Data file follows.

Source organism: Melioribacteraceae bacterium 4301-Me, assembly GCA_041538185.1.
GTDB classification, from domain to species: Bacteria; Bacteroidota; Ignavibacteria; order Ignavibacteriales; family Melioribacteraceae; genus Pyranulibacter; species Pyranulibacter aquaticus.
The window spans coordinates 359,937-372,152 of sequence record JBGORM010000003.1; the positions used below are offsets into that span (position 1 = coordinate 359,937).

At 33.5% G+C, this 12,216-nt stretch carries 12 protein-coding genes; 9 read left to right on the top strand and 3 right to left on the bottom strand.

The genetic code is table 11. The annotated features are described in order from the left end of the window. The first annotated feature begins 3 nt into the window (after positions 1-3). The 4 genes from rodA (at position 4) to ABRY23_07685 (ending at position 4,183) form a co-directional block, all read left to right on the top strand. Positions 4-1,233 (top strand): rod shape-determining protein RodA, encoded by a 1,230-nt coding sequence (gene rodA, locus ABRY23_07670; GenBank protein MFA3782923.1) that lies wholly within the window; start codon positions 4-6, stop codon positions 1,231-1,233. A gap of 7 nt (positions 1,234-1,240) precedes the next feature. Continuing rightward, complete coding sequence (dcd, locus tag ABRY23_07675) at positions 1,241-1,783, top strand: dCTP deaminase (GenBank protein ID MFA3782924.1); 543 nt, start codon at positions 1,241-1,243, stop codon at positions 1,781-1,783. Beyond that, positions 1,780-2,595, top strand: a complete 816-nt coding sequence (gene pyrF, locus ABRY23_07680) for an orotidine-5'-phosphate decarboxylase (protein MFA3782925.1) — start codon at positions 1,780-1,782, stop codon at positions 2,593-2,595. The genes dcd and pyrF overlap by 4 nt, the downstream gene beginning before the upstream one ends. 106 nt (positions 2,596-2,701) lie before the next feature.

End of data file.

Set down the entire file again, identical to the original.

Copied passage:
Source organism: Melioribacteraceae bacterium 4301-Me, assembly GCA_041538185.1.
GTDB classification, from domain to species: Bacteria; Bacteroidota; Ignavibacteria; order Ignavibacteriales; family Melioribacteraceae; genus Pyranulibacter; species Pyranulibacter aquaticus.
The window spans coordinates 359,937-372,152 of sequence record JBGORM010000003.1; the positions used below are offsets into that span (position 1 = coordinate 359,937).

At 33.5% G+C, this 12,216-nt stretch carries 12 protein-coding genes; 9 read left to right on the top strand and 3 right to left on the bottom strand.

The genetic code is table 11. The annotated features are described in order from the left end of the window. The first annotated feature begins 3 nt into the window (after positions 1-3). The 4 genes from rodA (at position 4) to ABRY23_07685 (ending at position 4,183) form a co-directional block, all read left to right on the top strand. Positions 4-1,233 (top strand): rod shape-determining protein RodA, encoded by a 1,230-nt coding sequence (gene rodA, locus ABRY23_07670; GenBank protein MFA3782923.1) that lies wholly within the window; start codon positions 4-6, stop codon positions 1,231-1,233. A gap of 7 nt (positions 1,234-1,240) precedes the next feature. Continuing rightward, complete coding sequence (dcd, locus tag ABRY23_07675) at positions 1,241-1,783, top strand: dCTP deaminase (GenBank protein ID MFA3782924.1); 543 nt, start codon at positions 1,241-1,243, stop codon at positions 1,781-1,783. Beyond that, positions 1,780-2,595, top strand: a complete 816-nt coding sequence (gene pyrF, locus ABRY23_07680) for an orotidine-5'-phosphate decarboxylase (protein MFA3782925.1) — start codon at positions 1,780-1,782, stop codon at positions 2,593-2,595. The genes dcd and pyrF overlap by 4 nt, the downstream gene beginning before the upstream one ends. 106 nt (positions 2,596-2,701) lie before the next feature.